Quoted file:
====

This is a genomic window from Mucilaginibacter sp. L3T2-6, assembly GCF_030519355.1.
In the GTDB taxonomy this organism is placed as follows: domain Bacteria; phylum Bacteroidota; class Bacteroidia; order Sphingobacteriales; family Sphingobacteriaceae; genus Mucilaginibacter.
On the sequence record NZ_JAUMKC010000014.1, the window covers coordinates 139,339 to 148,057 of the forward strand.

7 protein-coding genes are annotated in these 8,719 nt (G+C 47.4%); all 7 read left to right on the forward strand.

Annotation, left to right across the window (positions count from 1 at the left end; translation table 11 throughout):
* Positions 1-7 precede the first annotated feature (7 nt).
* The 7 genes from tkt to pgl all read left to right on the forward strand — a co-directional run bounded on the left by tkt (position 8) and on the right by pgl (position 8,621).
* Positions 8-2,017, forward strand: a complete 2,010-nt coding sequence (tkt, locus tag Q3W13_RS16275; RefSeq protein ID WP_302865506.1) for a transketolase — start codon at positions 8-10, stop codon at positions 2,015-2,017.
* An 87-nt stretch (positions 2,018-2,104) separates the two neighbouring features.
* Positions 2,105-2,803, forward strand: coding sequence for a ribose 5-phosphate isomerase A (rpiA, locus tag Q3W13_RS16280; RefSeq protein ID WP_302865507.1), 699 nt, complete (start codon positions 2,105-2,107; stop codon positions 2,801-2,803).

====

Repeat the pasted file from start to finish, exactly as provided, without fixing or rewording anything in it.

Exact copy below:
This is a genomic window from Mucilaginibacter sp. L3T2-6, assembly GCF_030519355.1.
In the GTDB taxonomy this organism is placed as follows: domain Bacteria; phylum Bacteroidota; class Bacteroidia; order Sphingobacteriales; family Sphingobacteriaceae; genus Mucilaginibacter.
On the sequence record NZ_JAUMKC010000014.1, the window covers coordinates 139,339 to 148,057 of the forward strand.

7 protein-coding genes are annotated in these 8,719 nt (G+C 47.4%); all 7 read left to right on the forward strand.

Annotation, left to right across the window (positions count from 1 at the left end; translation table 11 throughout):
* Positions 1-7 precede the first annotated feature (7 nt).
* The 7 genes from tkt to pgl all read left to right on the forward strand — a co-directional run bounded on the left by tkt (position 8) and on the right by pgl (position 8,621).
* Positions 8-2,017, forward strand: a complete 2,010-nt coding sequence (tkt, locus tag Q3W13_RS16275; RefSeq protein ID WP_302865506.1) for a transketolase — start codon at positions 8-10, stop codon at positions 2,015-2,017.
* An 87-nt stretch (positions 2,018-2,104) separates the two neighbouring features.
* Positions 2,105-2,803, forward strand: coding sequence for a ribose 5-phosphate isomerase A (rpiA, locus tag Q3W13_RS16280; RefSeq protein ID WP_302865507.1), 699 nt, complete (start codon positions 2,105-2,107; stop codon positions 2,801-2,803).